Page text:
Difference between revisions of "Financial Stability Board"

From CryptoMarketsWiki
Jump to: navigation, search
Line 1: Line 1:
{{Cboe_adbox}}
+
{{#vardefine:rNum|{{#rand:1|2}}}}{{#switch: {{#var:rNum}} | 1 =  {{Cboe_adbox_Corporate_Bond_Futures}} | 2  = {{Cboe_adbox_RMC_Munich_2019‎‎}} }}
 
{{Infobox_Company  <!-- Feel free to remove comments like this when you add real info -->
 
{{Infobox_Company  <!-- Feel free to remove comments like this when you add real info -->
 
| company_name = Financial Stability Board
 
| company_name = Financial Stability Board

Revision as of 15:38, 30 May 2019

Financial Stability Board
FSBlogo.jpg
Founded April 1999
Headquarters Basel, Switzerland
Products Global group of regulators
Twitter @FinStbBoard
LinkedIn Profile
Website FSB Forum
Releases Company News

(Page under construction)

The Financial Stability Board (FSB) is an entity established to coordinate at the international level the work of national financial authorities and international standard setting bodies and to develop and promote the implementation of effective regulatory, supervisory and other financial sector policies in the interest of financial stability.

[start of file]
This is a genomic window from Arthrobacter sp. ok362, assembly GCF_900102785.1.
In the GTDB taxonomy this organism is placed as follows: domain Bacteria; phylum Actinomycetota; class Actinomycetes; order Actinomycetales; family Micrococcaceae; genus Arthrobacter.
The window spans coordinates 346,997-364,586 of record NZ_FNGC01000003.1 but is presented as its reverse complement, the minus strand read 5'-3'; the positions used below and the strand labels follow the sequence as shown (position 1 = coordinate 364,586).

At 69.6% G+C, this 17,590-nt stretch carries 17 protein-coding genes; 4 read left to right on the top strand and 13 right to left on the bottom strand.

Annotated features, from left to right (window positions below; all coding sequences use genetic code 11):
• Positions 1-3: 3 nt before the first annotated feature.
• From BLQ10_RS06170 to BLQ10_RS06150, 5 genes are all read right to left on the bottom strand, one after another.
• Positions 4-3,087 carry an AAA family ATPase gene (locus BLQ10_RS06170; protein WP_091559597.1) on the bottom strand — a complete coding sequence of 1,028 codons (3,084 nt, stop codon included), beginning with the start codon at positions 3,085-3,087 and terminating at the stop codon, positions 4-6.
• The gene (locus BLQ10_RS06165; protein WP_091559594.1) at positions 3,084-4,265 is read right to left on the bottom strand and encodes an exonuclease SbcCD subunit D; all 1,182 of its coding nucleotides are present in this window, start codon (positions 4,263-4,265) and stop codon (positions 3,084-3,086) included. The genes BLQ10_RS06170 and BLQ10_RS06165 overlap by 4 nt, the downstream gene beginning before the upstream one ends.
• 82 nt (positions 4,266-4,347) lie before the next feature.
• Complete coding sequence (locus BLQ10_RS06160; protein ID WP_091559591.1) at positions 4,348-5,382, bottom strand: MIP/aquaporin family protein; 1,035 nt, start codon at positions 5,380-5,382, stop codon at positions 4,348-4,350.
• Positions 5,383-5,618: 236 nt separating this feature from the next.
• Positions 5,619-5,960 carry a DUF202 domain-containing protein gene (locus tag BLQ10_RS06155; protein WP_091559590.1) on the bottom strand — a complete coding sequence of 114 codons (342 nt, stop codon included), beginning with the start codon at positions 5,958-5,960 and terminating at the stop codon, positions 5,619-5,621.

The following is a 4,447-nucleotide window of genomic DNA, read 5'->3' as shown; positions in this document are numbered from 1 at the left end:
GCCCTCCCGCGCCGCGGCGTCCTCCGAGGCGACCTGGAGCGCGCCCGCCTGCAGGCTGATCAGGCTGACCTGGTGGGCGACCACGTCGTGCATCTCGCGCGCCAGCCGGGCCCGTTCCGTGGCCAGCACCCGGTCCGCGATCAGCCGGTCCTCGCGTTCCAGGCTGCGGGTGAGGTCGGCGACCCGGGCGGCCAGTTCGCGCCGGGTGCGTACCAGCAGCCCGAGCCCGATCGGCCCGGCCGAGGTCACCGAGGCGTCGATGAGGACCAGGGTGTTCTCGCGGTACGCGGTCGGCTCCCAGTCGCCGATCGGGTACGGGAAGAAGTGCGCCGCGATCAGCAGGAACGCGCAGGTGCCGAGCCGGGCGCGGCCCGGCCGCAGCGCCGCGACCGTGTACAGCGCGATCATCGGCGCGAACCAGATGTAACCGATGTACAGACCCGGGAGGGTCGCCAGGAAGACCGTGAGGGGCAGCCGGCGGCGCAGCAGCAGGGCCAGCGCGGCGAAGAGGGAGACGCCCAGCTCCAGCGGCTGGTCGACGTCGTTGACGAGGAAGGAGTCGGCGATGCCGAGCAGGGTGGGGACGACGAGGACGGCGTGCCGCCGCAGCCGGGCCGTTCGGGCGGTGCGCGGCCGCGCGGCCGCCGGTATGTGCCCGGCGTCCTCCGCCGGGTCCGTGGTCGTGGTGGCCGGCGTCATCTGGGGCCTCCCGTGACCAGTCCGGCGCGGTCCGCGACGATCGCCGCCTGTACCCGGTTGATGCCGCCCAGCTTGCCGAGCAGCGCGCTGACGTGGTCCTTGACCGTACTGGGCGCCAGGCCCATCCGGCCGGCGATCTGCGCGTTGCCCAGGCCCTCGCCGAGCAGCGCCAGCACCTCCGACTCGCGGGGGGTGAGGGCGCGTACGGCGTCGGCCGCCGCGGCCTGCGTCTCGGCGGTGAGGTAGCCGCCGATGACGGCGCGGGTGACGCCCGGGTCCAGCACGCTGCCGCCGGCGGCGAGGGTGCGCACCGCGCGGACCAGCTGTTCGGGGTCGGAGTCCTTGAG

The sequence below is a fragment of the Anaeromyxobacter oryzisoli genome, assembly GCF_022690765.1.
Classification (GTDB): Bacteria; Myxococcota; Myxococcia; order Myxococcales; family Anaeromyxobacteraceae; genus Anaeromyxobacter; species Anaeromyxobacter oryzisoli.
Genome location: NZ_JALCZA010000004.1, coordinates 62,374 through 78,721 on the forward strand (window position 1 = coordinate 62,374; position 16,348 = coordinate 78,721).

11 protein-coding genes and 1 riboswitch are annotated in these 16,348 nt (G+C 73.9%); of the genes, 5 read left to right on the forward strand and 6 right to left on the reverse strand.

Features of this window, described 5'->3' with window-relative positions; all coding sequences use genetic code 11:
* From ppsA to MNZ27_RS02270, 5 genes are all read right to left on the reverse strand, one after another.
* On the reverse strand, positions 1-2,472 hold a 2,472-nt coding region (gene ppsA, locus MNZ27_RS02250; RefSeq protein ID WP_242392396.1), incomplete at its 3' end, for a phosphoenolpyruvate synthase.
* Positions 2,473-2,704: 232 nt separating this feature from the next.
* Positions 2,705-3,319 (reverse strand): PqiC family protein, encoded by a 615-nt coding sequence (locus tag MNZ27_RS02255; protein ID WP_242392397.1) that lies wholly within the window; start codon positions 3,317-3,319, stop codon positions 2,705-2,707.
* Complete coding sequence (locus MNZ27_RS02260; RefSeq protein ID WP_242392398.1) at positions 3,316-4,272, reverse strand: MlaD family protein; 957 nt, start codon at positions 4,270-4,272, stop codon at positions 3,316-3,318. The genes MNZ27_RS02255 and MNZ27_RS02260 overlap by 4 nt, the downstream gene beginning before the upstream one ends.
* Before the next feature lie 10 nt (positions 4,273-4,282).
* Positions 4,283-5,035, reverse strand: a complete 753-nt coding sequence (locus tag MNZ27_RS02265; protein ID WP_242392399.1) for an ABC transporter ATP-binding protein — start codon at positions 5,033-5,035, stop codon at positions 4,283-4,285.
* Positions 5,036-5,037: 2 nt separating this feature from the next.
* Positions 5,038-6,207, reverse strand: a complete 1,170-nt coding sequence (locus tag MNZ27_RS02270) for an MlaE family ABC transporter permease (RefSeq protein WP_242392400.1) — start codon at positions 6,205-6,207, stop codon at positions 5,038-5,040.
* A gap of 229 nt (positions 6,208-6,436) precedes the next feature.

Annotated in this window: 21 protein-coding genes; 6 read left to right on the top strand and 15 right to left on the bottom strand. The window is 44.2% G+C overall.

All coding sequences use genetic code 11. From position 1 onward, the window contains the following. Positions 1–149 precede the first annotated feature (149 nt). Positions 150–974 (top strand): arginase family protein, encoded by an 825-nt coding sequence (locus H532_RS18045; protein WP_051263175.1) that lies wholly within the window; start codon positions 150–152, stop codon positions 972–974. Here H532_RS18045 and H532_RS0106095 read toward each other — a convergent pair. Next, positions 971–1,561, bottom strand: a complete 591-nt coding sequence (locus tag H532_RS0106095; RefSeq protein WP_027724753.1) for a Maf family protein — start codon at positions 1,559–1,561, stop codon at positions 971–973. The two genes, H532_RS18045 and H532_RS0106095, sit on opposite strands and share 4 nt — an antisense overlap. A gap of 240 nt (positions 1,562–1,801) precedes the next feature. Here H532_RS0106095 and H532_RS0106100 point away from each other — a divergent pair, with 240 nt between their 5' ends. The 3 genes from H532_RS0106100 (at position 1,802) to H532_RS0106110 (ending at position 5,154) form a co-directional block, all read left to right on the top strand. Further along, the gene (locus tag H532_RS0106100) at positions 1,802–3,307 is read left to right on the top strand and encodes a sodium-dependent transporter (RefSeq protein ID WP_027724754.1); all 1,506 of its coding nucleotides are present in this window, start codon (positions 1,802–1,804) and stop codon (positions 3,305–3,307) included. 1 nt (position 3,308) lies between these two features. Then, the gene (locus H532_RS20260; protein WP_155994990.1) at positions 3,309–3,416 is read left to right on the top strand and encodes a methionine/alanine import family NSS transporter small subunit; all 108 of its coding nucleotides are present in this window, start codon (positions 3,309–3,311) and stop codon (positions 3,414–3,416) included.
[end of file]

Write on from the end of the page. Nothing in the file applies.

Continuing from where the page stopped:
FSB brings together national authorities responsible for financial stability in 24 countries and jurisdictions, international financial institutions, sector-specific international groupings of regulators and supervisors, and committees of central bank experts.

Full page on MarketsWiki

To read the full article on the Financial Stability Board, click on Marketswiki.gif to open a new tab with MarketsWiki.

Cryptocurrency

In July 2018, FSB published a report on the global implications of cryptocurrency. The report concluded that "crypto-assets do not pose a material risk to global financial stability at this time," yet recognized "the need for vigilant monitoring in light of the speed of market developments." In the report, the organization described a framework for monitoring the crypto markets, in collaboration with the Committee on Payments and Market Infrastructures (CPMI). This framework included metrics on trading volumes, pricing, clearing and margining for crypto-asset derivatives.[1][2]

In October 2018, the FSB published another report saying that cryptocurrency poses numerous threats to global financial stability, though the threat is not yet "significant" due to the limited size of the market.[3]

References